We explore experimentally and theoretically the dynamics of a DFB quantum well laser subject to external optical feedback from a mirror. With increasing feedback, the system exhibits the following dynamical scenario: an extremely small limit cycle appears first and is followed by a quasi-periodic regime, and then by three subsequent limit cycles with different repetition rates. This sequence of limit cycles can be associated with the change of phase of the reflected field which reveals translational symmetry and the fact of periodic solutions coexistence which we confirm numerically. The results can be useful for applications in reservoir computing with phase space of coexisting limit cycles acting as a nonlinear reservoir as well as for other applications.
A relatively simple and stable microwave oscillator tunable across the full X-band is achieved. The microwave oscillations are self-generated limit-cycles produced by a laser diode subjected to optical feedback from a mirror. Further, the oscillations are stabilized utilizing two techniques in tandem, the first being a resonance effect based on locking the two inherent timescales of the laser, and the second being optoelectronic feedback. The resulting stable oscillations are fully tunable across the X-band from 5.5 to 12.1 GHz with typical phase noise performance of -107 dBc/Hz at 10 kHz offset. Further, the system is relatively simple by not requiring multiple lasers, radio-frequency filters, external RF sources, or any specialized equipment, thus, enabling a compact and low-cost microwave oscillator for applications in radar, radio over fiber, and telecommunications.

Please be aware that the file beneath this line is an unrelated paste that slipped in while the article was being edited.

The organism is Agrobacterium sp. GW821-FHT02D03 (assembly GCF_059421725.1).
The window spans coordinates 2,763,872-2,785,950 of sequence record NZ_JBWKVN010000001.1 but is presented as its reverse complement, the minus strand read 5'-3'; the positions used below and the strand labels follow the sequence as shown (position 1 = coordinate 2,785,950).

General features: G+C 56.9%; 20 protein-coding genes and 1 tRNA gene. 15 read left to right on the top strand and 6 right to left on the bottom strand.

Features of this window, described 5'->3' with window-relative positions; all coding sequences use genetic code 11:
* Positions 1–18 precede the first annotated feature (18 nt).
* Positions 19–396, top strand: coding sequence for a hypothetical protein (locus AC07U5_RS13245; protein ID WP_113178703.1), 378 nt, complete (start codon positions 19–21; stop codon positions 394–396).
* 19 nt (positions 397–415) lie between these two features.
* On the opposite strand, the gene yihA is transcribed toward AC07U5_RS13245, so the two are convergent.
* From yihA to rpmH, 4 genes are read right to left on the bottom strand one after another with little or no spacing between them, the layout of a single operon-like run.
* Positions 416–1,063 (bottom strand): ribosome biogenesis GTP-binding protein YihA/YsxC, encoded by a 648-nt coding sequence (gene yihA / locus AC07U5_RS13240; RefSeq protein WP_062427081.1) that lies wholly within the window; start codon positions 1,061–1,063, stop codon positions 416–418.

The stabilization of a relatively simple optoelectronic oscillator tunable across the X-band based on a laser subjected to optical feedback is achieved. Specifically, a resonance effect based on locking the two inherent frequencies of the system, as well as, self-modulation were utilized to achieve a sub-ps phase jitter.
We explore both experimentally and numerically the dynamics of semiconductor lasers subject to delayed optical feedback and show that the external cavity repetition rate can be resonant with the relaxation oscillations leading to a discretisation of the relaxation oscillation frequency which evolves in a series of discrete steps, remaining almost constant along each step. Numerically, the steps are found to result from different Hopf bifurcation branches.
We use a laser diode from a commercial CD/DVD-ROM drive to detect changes in the surface of a diffraction grating <i>without a photodiode</i>. Specifically, we exploit the changing terminal voltage in the laser-diode due to changing feedback strength as the laser is rastered across the grating's surface.